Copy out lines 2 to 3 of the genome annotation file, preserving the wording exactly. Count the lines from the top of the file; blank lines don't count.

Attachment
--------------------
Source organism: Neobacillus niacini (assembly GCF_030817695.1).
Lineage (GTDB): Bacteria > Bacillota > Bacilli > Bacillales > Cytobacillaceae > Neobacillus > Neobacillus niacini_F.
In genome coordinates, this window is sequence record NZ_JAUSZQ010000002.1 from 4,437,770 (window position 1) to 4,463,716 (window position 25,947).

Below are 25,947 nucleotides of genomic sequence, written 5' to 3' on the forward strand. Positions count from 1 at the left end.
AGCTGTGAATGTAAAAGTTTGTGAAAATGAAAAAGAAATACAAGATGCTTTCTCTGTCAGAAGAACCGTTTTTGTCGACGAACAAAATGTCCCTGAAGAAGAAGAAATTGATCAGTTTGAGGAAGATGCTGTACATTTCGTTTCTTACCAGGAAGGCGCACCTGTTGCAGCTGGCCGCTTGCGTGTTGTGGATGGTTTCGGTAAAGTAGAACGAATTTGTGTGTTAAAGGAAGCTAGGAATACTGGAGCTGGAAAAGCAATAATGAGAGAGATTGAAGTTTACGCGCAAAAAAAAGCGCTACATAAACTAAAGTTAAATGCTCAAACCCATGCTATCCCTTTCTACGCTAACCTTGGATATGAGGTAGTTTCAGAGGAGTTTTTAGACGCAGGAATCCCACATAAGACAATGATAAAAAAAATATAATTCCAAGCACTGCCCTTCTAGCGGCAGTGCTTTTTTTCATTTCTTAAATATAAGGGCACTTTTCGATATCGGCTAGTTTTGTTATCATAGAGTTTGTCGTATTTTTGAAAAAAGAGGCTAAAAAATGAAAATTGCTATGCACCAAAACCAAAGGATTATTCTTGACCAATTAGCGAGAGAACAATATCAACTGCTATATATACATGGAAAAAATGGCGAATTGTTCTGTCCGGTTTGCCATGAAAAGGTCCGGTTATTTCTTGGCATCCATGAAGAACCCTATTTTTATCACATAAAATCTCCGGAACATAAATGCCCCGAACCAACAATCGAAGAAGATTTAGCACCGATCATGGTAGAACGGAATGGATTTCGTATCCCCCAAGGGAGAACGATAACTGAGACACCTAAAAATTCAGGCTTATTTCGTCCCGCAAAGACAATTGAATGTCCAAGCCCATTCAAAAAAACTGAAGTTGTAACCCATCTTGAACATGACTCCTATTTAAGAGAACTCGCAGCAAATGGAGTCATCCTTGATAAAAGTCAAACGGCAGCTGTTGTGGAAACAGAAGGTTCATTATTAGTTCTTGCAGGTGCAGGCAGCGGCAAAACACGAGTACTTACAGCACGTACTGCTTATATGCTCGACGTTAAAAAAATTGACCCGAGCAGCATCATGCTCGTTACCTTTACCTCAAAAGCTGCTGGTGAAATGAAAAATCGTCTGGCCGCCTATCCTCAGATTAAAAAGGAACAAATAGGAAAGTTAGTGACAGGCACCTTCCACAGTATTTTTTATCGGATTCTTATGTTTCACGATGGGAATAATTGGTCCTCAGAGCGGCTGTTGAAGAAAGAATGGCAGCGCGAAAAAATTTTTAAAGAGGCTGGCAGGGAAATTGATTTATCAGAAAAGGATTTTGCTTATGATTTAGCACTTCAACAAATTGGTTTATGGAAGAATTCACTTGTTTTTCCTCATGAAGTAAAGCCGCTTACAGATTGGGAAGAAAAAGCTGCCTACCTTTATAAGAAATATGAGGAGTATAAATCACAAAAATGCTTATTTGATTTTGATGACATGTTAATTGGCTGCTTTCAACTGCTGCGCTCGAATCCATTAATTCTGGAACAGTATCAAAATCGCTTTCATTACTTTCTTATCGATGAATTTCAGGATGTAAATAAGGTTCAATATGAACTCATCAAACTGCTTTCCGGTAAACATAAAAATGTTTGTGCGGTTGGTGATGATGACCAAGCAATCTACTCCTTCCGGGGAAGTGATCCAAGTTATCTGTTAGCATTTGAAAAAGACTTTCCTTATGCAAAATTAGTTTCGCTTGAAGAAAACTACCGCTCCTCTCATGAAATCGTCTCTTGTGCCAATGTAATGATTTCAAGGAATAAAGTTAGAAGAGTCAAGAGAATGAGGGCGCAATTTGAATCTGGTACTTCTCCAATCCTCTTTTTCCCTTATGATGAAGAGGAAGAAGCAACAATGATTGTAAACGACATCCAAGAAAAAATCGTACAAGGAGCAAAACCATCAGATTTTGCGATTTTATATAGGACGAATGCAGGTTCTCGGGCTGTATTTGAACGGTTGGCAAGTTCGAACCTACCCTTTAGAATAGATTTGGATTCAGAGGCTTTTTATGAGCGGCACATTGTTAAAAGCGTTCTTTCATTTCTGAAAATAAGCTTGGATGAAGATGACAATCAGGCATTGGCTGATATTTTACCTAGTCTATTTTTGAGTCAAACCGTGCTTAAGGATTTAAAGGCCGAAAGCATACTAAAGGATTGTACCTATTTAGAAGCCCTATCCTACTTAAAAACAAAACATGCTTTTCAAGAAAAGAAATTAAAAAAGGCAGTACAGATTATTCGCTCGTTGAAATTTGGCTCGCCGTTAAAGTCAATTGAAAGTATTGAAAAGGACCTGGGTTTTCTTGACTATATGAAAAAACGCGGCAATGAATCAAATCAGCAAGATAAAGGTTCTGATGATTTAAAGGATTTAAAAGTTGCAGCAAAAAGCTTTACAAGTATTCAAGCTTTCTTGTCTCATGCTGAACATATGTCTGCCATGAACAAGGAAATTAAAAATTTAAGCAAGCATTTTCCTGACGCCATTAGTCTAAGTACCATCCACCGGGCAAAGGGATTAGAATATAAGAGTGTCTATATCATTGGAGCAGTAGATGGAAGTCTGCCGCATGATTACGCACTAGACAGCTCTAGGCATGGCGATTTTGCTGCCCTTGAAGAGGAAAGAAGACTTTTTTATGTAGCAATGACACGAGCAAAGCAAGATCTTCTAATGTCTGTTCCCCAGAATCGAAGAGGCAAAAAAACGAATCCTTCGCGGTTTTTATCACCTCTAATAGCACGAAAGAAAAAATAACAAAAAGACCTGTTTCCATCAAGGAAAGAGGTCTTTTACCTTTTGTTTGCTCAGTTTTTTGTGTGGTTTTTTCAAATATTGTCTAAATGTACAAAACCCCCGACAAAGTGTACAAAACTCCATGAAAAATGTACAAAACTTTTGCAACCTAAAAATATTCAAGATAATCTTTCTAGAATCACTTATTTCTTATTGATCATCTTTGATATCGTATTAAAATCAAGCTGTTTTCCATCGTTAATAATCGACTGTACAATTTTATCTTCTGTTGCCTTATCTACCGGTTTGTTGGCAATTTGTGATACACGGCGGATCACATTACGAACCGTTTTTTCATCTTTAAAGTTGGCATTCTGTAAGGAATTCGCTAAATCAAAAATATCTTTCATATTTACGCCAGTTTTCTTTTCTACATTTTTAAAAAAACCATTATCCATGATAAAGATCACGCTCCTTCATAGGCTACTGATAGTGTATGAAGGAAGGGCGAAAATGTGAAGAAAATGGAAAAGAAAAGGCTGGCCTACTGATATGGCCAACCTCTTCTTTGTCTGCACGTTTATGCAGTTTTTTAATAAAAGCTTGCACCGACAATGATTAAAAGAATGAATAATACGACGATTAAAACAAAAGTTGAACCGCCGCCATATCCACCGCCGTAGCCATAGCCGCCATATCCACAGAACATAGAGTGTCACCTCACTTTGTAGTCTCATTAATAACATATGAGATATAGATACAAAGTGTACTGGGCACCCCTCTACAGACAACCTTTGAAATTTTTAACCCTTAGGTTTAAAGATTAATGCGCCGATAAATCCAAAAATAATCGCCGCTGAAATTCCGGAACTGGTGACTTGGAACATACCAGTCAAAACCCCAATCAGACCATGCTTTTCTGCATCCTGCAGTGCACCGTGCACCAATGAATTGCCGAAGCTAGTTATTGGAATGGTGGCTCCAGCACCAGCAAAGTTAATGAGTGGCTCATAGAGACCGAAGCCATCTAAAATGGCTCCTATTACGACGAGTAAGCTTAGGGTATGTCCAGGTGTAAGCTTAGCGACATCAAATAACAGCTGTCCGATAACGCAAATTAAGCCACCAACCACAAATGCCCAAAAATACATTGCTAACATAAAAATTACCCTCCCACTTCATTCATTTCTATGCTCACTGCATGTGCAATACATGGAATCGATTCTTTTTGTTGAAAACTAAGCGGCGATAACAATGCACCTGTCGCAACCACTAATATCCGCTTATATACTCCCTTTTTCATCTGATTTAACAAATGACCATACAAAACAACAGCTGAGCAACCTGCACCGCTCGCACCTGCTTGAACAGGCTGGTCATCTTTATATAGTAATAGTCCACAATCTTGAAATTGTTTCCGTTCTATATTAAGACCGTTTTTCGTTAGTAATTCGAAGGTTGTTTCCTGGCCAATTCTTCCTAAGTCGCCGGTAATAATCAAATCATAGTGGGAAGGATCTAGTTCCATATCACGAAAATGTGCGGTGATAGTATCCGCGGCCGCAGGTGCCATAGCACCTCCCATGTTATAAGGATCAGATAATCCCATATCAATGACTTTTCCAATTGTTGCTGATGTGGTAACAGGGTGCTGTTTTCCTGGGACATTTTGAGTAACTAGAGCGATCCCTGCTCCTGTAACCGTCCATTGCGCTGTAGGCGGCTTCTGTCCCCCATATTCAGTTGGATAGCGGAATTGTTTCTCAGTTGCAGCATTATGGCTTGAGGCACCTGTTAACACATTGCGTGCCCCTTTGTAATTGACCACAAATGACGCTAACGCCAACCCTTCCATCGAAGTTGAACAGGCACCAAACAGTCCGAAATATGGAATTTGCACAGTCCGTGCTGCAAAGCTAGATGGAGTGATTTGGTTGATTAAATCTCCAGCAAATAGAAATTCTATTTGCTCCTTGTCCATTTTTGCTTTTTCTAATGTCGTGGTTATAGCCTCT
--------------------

Lineage (GTDB): Bacteria > Bacillota > Bacilli > Bacillales > Cytobacillaceae > Neobacillus > Neobacillus niacini_F.
In genome coordinates, this window is sequence record NZ_JAUSZQ010000002.1 from 4,437,770 (window position 1) to 4,463,716 (window position 25,947).